Post last updated: June 14th, 2019

Rather than purchase an expensive macro lens for your DSLR camera, buy an accessory known variously as a close-up filter, close-up lens, macro filter or diopter. These screw-on lenses attach to the front of the lens or lens adapter to extend the close-up range of a camera (I don’t know whether or not they can be used on digital point-and-shoot cameras). The quality is not as high as a macro lens but close-up lenses are small, lightweight and inexpensive.

Many years ago, I purchased a set of three for a Nikon SLR camera for my everyday lens of choice. They came in a small 2.5” x 2.5” hard leather case with a “tab” on the back. To this tab, I attached a key ring and put the ring on my camera strap. Thus, I always have the lenses with me and I hardly ever grab a camera bag. I don’t know if this hard leather case is available nowadays. It definitely protects the lenses from the wear and tear of being hauled everywhere the camera goes.

Close-up tab and key ring
Close-up tab and key ring

It would be safe to say I never use the 18-55 mm lens that came with the DSLR camera so my 52 mm Vivitar close-up lenses (made in Japan) include a No.1, No. 2 and No. 4  lens for my everyday 50 mm lens. Close-up lenses have diopter ratings such as +1, +2, +4, +10 that can be purchased individually or in sets.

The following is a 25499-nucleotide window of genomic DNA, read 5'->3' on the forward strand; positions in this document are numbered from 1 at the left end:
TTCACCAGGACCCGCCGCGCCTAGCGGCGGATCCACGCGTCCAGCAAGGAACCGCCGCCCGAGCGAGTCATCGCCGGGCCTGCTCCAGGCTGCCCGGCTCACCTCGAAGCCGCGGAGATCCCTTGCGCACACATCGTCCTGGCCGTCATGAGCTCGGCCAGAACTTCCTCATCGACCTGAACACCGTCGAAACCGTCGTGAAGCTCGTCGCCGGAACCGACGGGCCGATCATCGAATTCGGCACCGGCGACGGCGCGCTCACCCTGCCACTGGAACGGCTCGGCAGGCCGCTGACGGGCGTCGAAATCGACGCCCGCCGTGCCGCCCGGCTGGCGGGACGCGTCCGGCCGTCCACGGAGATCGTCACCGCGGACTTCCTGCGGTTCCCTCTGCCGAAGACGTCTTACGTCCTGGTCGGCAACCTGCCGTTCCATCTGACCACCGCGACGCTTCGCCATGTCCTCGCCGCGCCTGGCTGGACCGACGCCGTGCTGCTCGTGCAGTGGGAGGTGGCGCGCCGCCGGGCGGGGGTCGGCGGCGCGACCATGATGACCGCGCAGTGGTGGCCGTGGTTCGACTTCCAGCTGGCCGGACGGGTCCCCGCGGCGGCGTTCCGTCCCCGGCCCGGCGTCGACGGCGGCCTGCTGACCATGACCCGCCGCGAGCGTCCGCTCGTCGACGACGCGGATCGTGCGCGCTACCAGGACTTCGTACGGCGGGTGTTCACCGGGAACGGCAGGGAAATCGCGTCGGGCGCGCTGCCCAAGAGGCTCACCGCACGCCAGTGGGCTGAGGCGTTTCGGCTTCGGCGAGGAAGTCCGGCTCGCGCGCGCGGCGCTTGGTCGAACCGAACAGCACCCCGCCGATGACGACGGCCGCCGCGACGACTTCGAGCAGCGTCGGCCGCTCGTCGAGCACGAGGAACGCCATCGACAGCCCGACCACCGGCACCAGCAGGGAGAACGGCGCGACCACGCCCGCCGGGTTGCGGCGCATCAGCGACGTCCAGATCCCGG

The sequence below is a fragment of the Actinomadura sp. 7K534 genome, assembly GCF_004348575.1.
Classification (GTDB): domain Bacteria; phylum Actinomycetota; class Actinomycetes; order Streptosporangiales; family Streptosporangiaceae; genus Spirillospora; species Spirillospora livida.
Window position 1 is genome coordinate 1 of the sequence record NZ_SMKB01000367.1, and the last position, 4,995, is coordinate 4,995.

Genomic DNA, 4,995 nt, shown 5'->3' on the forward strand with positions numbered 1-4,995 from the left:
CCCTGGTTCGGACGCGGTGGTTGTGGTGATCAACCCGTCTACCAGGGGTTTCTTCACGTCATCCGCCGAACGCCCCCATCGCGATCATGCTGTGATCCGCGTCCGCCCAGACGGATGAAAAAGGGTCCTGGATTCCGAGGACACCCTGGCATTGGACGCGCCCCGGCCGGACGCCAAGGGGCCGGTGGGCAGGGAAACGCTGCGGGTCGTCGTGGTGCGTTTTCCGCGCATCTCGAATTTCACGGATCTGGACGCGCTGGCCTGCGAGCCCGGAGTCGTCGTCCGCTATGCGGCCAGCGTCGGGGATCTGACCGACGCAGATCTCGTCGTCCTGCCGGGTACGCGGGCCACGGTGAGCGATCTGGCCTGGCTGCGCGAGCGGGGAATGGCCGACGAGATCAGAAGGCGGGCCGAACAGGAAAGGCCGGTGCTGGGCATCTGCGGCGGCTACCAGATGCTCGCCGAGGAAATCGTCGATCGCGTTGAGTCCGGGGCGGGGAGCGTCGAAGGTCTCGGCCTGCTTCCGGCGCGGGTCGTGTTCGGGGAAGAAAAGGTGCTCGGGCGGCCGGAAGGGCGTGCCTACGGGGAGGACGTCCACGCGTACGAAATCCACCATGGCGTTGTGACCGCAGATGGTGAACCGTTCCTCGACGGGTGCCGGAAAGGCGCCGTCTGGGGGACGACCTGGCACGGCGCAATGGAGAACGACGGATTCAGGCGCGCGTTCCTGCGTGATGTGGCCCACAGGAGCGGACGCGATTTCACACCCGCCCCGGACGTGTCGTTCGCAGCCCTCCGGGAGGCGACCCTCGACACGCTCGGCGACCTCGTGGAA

Close-up lenses
Close-up lenses

When stacked, they provide more magnification than the built-in macro mode found on many digital cameras. When you stack filters, it is important to place the filter with the highest number closest to the camera lens, then the next strongest lens. If you use a standard filter and a close-up lens at the same time, place the close-up lens first and the filter last.

Keep in mind that close-up lenses decrease depth of field as you get closer to the subject meaning that very little will be in focus. To bring more into focus:

  1. Set your mode dial on top of the camera to the flower icon.
  2. Use a small lens opening, such as f/16, to allow less light through the lens opening and get more depth-of-field. You may have to compensate for this lack of light by using ISO or shutter speed.